I witnessed an event this morning that captures Elliott's current outlook on life. His mama asked him if he wanted to take his stuffed cow back to school which he had brought home with him for the weekend. He said yes. So, being the kind mama that she is, Katie picked up the cow and tossed it toward the front door where Elliott and I were standing. When the cow hit the ground it front of us, Elliott screamed in a panic that left me wondering for an instant if Katie hadn't tossed one of her famous homemade pipe bombs our way instead of a stuffed toy.
"No mama, I wanna do it myself," Elliott shouted.
Elliott then flung the cow back in the general direction from which it came, minus the spirit of cooperation that was on board the incoming flight. Then, turning back the hands of time and erasing recent events like only a toddler can, he marched over and picked up the cow, returned with it, and in a voice as pleasant as a church choir said "OK daddy, I'm ready to go."
Elliott's fight for indepedence is a daily one. The other night at the dinner table he announced that he had to go potty. He hustled back to the bathroom that is located in the room just off of our dining area where I had a clear view of his progress. The first sign that something unusual was occurring was that after several minutes of being in the bathroom he was still standing. Unusual because he has become pretty efficient at the potty game. I finally left my plate, an act I reserve for emergencies, and went to check on him. What I found was a two year old boy standing on his tiptoes facing the general direction of the "adult" toilet. He had his plumbing in hand and he was becoming increasingly agitated at his inability to point it toward the desired target. I helped him understand that at this point in his life he insn't battling an ability to be independent, but instead the height to be so. He retreated to his regular method and we've had no further experimenting.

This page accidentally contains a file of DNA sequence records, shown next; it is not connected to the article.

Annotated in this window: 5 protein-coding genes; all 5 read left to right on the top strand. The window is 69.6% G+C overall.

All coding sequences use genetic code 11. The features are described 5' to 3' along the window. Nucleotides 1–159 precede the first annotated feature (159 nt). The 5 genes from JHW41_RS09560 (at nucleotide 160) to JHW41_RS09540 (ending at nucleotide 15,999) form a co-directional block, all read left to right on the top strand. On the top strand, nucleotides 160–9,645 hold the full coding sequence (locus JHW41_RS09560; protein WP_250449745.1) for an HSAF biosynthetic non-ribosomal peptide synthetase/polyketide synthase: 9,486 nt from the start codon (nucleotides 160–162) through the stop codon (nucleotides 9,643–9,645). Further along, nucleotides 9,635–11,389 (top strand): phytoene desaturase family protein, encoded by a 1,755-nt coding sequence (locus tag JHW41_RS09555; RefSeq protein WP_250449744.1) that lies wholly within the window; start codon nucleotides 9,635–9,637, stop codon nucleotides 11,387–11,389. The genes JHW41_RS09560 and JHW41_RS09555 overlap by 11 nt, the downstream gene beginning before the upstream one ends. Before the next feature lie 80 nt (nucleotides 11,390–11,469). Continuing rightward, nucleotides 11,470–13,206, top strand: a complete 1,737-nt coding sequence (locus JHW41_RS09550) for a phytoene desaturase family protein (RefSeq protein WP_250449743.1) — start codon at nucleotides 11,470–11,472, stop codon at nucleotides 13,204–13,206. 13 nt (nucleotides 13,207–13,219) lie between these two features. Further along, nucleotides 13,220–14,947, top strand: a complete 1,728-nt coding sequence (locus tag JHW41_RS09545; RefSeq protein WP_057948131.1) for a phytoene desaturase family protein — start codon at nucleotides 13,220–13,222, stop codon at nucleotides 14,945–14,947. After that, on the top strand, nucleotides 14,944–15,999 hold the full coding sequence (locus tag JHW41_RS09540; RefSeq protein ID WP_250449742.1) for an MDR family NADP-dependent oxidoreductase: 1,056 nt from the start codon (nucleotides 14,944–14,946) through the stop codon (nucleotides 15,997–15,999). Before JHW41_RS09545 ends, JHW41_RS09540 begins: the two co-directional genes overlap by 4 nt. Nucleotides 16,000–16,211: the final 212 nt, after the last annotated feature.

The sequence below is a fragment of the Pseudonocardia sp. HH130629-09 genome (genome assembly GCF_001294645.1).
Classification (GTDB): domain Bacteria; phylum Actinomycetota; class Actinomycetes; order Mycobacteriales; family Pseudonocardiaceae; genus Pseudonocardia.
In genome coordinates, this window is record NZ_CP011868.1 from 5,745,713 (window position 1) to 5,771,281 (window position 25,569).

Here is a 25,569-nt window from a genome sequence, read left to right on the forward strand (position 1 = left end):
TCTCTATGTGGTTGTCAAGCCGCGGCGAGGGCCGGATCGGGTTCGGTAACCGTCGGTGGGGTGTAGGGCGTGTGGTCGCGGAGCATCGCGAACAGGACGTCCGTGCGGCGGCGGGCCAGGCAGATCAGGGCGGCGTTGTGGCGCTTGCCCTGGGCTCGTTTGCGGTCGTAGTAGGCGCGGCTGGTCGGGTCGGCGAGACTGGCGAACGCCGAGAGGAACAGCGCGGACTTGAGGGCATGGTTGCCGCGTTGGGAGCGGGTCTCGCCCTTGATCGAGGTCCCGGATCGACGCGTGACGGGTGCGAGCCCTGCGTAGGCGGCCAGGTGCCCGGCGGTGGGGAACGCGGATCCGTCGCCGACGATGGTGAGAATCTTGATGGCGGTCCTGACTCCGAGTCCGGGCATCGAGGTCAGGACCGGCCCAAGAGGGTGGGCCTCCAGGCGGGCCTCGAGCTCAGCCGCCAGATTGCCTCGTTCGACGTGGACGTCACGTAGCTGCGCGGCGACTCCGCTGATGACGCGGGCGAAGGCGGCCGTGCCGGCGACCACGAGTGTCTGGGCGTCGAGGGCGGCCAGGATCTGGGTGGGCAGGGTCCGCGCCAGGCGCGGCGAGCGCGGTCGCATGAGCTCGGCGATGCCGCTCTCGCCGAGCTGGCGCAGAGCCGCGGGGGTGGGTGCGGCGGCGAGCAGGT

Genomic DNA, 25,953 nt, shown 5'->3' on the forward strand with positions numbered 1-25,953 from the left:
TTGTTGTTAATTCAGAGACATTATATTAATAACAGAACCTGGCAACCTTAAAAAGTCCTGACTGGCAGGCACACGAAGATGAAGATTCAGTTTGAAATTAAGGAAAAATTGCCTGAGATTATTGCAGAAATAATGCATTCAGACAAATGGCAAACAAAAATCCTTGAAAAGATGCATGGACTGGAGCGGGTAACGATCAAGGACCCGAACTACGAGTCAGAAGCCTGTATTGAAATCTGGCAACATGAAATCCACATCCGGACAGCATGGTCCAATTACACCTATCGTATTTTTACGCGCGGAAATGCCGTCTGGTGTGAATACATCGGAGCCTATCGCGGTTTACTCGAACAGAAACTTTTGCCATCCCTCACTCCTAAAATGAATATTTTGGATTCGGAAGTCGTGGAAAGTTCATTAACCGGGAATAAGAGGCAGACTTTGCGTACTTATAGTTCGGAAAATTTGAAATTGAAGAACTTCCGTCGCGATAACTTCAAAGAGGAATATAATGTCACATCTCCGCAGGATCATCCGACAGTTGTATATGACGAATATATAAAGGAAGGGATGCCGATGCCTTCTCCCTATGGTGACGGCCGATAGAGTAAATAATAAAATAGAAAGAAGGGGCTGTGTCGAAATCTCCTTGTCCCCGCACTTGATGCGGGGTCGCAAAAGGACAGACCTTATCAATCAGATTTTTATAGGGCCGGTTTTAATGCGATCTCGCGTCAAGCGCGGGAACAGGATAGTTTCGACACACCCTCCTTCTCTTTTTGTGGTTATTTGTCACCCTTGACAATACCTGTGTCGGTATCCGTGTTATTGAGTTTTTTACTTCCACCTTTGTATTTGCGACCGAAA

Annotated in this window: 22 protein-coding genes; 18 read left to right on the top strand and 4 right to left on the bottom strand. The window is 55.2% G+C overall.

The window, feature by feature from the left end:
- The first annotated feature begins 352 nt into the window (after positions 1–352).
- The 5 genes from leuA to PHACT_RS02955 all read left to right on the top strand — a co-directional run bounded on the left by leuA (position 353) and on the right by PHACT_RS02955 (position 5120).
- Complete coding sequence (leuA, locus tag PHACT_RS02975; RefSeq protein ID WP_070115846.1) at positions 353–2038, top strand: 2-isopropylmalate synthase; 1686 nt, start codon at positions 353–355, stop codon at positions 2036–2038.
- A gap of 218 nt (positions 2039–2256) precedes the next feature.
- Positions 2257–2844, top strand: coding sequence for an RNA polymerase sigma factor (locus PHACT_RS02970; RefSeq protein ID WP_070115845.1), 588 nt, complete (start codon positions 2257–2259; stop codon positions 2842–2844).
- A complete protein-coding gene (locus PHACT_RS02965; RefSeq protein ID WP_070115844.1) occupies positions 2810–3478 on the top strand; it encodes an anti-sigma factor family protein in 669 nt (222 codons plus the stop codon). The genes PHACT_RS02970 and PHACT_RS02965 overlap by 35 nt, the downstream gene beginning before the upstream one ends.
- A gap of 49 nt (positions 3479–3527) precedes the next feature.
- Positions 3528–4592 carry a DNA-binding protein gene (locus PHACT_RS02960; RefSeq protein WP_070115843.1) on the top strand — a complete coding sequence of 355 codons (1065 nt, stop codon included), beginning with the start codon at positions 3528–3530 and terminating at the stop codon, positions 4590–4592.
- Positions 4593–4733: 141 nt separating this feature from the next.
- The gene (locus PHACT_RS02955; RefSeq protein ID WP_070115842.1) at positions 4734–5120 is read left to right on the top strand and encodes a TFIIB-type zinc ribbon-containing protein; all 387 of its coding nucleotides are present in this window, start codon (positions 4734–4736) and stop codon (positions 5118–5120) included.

Most days Ian seems to be more successful at achieving independence. Of course, everything is relative and for Ian independece is simply having the freedom to roam from point "A" to point "B", and owning the license to choose exactly where those two points are. Frankly, we are undermanned in our efforts to contain his choices. We have attempted to use everything from overflowing laundry baskets to large pieces of furniture as road blocks to help confine the course of his travels. But Ian makes our roadblocks look like racoons trying to redirect the path of a tractor-trailer. I think it's more a reflection of Ian's determination than his size, but I guess it doesn't matter much since we are hopelessly unqualified to dictate either one.
Things do get more complicated when the hurdles, whether they intend to be or not, are human beings.. Elliott ran crying to me this weekend in a fit that was obviously brought on more from hurt feelings than bruised body parts.
"What's the matter buddy?" I asked
"Ian just knocked me over," Elliott answered.
"I'm sure he didn't mean it," I assured him, wondering when it will no longer be appropriate to flat out lie to my children.
The good news is Ian's weight is leveling off so our hurdles may become more effective. He went to the doctor yesterday and he is in the 50th percentile for weight (still at 20 pounds) and the 75th for length. The doctor said Ian looks good, but he does have to go to an allergist to determine if any of his frequent skin issues are being caused by allergies. On a side note, Ian turned 9 months old yesterday.
We are heading to our old stomping grounds this coming weekend. We're taking the boys down to the beach in North Carolina. We told Elliott last week that we were going on vacation to the beach. I wasn't sure if he understood it completely or not, but when I took him to school the next day it became clear that he did. After I gave him his goodbye kiss and hug and walked out the door, I heard him tell his teacher "we're going to the beach." It was the first time I had seen him truly anticipate something other than apple juice. It should be a good trip and please pray for our safe travels.
Be sure to check out the video of Ian below.